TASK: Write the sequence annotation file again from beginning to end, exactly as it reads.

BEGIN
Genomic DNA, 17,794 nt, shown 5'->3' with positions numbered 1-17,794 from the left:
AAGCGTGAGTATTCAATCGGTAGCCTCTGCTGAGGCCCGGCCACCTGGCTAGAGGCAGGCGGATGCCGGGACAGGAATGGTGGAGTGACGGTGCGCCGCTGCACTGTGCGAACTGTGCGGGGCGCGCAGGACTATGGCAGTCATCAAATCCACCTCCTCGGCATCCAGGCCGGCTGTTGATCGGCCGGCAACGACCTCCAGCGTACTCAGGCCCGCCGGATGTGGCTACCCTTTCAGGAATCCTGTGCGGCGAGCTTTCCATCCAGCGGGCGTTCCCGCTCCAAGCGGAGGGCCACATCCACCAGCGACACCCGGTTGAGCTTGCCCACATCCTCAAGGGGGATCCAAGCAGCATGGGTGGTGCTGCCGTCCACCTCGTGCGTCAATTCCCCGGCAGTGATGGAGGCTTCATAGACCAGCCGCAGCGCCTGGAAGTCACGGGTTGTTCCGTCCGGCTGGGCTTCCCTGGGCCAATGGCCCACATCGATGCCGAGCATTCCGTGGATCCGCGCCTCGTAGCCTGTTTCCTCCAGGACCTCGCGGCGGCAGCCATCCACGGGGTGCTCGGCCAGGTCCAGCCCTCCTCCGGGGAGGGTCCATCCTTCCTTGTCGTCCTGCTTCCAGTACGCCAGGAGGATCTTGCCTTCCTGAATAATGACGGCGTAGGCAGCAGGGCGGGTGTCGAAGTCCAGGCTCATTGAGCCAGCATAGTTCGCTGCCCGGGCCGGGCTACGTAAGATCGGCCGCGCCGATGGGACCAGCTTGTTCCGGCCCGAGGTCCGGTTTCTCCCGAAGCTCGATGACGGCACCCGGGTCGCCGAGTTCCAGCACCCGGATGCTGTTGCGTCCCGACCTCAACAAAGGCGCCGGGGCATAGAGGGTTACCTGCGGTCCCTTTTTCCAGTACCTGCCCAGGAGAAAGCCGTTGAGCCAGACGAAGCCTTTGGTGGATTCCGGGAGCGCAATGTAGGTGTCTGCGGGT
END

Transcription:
Genomic DNA, 17,794 nt, shown 5'->3' with positions numbered 1-17,794 from the left:
AAGCGTGAGTATTCAATCGGTAGCCTCTGCTGAGGCCCGGCCACCTGGCTAGAGGCAGGCGGATGCCGGGACAGGAATGGTGGAGTGACGGTGCGCCGCTGCACTGTGCGAACTGTGCGGGGCGCGCAGGACTATGGCAGTCATCAAATCCACCTCCTCGGCATCCAGGCCGGCTGTTGATCGGCCGGCAACGACCTCCAGCGTACTCAGGCCCGCCGGATGTGGCTACCCTTTCAGGAATCCTGTGCGGCGAGCTTTCCATCCAGCGGGCGTTCCCGCTCCAAGCGGAGGGCCACATCCACCAGCGACACCCGGTTGAGCTTGCCCACATCCTCAAGGGGGATCCAAGCAGCATGGGTGGTGCTGCCGTCCACCTCGTGCGTCAATTCCCCGGCAGTGATGGAGGCTTCATAGACCAGCCGCAGCGCCTGGAAGTCACGGGTTGTTCCGTCCGGCTGGGCTTCCCTGGGCCAATGGCCCACATCGATGCCGAGCATTCCGTGGATCCGCGCCTCGTAGCCTGTTTCCTCCAGGACCTCGCGGCGGCAGCCATCCACGGGGTGCTCGGCCAGGTCCAGCCCTCCTCCGGGGAGGGTCCATCCTTCCTTGTCGTCCTGCTTCCAGTACGCCAGGAGGATCTTGCCTTCCTGAATAATGACGGCGTAGGCAGCAGGGCGGGTGTCGAAGTCCAGGCTCATTGAGCCAGCATAGTTCGCTGCCCGGGCCGGGCTACGTAAGATCGGCCGCGCCGATGGGACCAGCTTGTTCCGGCCCGAGGTCCGGTTTCTCCCGAAGCTCGATGACGGCACCCGGGTCGCCGAGTTCCAGCACCCGGATGCTGTTGCGTCCCGACCTCAACAAAGGCGCCGGGGCATAGAGGGTTACCTGCGGTCCCTTTTTCCAGTACCTGCCCAGGAGAAAGCCGTTGAGCCAGACGAAGCCTTTGGTGGATTCCGGGAGCGCAATGTAGGTGTCTGCGGGT